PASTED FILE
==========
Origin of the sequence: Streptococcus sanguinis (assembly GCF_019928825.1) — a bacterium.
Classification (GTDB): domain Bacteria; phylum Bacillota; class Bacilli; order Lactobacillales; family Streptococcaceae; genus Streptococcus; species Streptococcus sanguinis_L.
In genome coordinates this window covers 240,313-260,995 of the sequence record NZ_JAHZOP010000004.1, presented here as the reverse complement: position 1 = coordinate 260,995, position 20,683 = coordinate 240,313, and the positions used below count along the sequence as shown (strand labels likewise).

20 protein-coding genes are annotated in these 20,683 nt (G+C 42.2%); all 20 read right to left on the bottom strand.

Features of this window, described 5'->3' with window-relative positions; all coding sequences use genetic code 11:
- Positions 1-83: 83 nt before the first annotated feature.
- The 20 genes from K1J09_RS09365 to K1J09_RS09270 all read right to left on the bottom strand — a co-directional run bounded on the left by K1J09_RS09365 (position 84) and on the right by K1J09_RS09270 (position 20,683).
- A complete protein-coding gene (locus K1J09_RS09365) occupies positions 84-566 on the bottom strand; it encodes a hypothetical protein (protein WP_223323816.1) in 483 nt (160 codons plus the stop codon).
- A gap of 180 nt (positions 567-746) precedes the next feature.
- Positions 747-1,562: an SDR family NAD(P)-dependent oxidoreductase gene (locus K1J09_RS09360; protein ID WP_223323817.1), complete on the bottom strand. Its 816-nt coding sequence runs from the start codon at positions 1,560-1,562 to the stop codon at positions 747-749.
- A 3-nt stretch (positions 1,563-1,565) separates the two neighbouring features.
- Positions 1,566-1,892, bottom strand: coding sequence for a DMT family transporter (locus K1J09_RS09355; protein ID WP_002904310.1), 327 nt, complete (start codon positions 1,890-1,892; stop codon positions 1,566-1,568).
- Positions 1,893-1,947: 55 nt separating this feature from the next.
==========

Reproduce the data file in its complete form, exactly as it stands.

Origin of the sequence: Streptococcus sanguinis (assembly GCF_019928825.1) — a bacterium.
Classification (GTDB): domain Bacteria; phylum Bacillota; class Bacilli; order Lactobacillales; family Streptococcaceae; genus Streptococcus; species Streptococcus sanguinis_L.
In genome coordinates this window covers 240,313-260,995 of the sequence record NZ_JAHZOP010000004.1, presented here as the reverse complement: position 1 = coordinate 260,995, position 20,683 = coordinate 240,313, and the positions used below count along the sequence as shown (strand labels likewise).

20 protein-coding genes are annotated in these 20,683 nt (G+C 42.2%); all 20 read right to left on the bottom strand.

Features of this window, described 5'->3' with window-relative positions; all coding sequences use genetic code 11:
- Positions 1-83: 83 nt before the first annotated feature.
- The 20 genes from K1J09_RS09365 to K1J09_RS09270 all read right to left on the bottom strand — a co-directional run bounded on the left by K1J09_RS09365 (position 84) and on the right by K1J09_RS09270 (position 20,683).
- A complete protein-coding gene (locus K1J09_RS09365) occupies positions 84-566 on the bottom strand; it encodes a hypothetical protein (protein WP_223323816.1) in 483 nt (160 codons plus the stop codon).
- A gap of 180 nt (positions 567-746) precedes the next feature.
- Positions 747-1,562: an SDR family NAD(P)-dependent oxidoreductase gene (locus K1J09_RS09360; protein ID WP_223323817.1), complete on the bottom strand. Its 816-nt coding sequence runs from the start codon at positions 1,560-1,562 to the stop codon at positions 747-749.
- A 3-nt stretch (positions 1,563-1,565) separates the two neighbouring features.
- Positions 1,566-1,892, bottom strand: coding sequence for a DMT family transporter (locus K1J09_RS09355; protein ID WP_002904310.1), 327 nt, complete (start codon positions 1,890-1,892; stop codon positions 1,566-1,568).
- Positions 1,893-1,947: 55 nt separating this feature from the next.